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Fifty-four months later, Mr. Nacchio, 64 years old, who once ran Qwest Communications International Inc., has emerged physically unrecognizable from his pre-incarceration life.
Mr. Nacchio is among the first white-collar executives to be set free after a decade of aggressive crackdowns by federal investigators to rein in shenanigans at public companies. He remains as combative as ever, insisting he never committed a crime, while describing his experience in prison as something akin to "Lord of the Flies, for grown-ups."
A jury convicted Mr. Nacchio of selling $52 million of stock as Qwest's outlook was deteriorating when the telecom boom of the early 2000s was imploding. He paid a $19 million fine and after an appeal forfeited $44.6 million, though he says he is still well-off financially, and still owns several residences.
Mr. Nacchio spent most of his sentence in two Pennsylvania facilities called camps, the lowest level of security offered by the Bureau of Prisons.
Joseph Nacchio waves as he leaves the federal courthouse in Denver April 11, 2007. The former telecommunications executive was convicted on insider-trading charges.
There are no bars and no walls around the perimeter. Camp inmates can send emails.
But they are awakened in the night for security checks. Phone calls are limited to about 10 minutes a day. Visitors are allowed but only every other weekend and some holidays.
Prison experts and former inmates say conditions are less comfortable for white-collar criminals than they were in the 1980s, when media stories about leafy prison camps with sparkling athletic facilities surfaced during the savings-and-loan crisis. They say authorities took down tennis nets in at least one camp and cut off inmate access to golf courses and swimming pools.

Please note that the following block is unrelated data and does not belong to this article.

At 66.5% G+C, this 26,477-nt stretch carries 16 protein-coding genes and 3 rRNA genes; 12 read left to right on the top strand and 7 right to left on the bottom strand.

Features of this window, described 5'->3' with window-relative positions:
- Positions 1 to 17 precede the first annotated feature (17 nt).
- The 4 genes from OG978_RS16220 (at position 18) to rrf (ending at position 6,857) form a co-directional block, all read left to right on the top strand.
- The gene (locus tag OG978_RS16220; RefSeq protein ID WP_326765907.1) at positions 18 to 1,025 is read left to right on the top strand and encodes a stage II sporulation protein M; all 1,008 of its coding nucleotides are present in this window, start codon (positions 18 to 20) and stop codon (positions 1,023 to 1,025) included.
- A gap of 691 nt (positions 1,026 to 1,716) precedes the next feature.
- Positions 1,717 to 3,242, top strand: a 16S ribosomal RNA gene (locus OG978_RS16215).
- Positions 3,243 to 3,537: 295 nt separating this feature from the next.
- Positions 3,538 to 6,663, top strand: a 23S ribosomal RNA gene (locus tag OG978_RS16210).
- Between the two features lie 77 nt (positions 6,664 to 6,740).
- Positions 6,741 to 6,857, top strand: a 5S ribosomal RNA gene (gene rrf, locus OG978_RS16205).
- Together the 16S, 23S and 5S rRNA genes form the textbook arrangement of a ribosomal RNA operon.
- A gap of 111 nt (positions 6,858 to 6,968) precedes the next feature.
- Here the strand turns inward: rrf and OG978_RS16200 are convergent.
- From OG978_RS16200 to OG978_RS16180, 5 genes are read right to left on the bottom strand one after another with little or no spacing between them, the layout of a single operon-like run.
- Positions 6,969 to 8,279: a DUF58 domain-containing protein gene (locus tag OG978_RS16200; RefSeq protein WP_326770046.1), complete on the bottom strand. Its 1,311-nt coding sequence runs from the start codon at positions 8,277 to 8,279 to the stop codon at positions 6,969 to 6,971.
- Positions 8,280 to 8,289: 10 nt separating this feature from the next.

A Bureau of Prisons spokesman said federal camps do not have pools and said the agency doesn't keep records of past amenities.
"There is no such thing as a Club Fed," said prison consultant Alan Ellis, who advises white-collar convicts about life in prison.
Mr. Nacchio's fellow inmates included former Galleon Group trader Zvi Goffer and his brother Emanuel Goffer, both serving time for an insider-trading scheme. Mr. Nacchio got to know both of them.
the two prison camps where Mr. Nacchio served, named
"Joe was right down to earth," said Spoonie, who asked that his real name not be used because of the stigma his drug-conspiracy conviction carries.
Spoonie, 45, said other white-collar offenders were "just all full of themselves," and stereotyped inmates such as himself and Juice, another drug offender, because of their tattoos and crimes.
"We are like best friends now," he said, adding that Mr. Nacchio's prison nickname was "Joe-ski-luv," because he's been married to the same woman for more than 30 years. "If he ever needs a lung or a bone, I'm there."
Some former Qwest employees and shareholders remain unmoved. Mr.
Nacchio made lots of enemies at Qwest when it took over regional
telecom company U.S. West, a tension-fueled process that made him
reviled among workers, some of whose retirement accounts were
drained during his tenure and when Qwest's stock took a dive.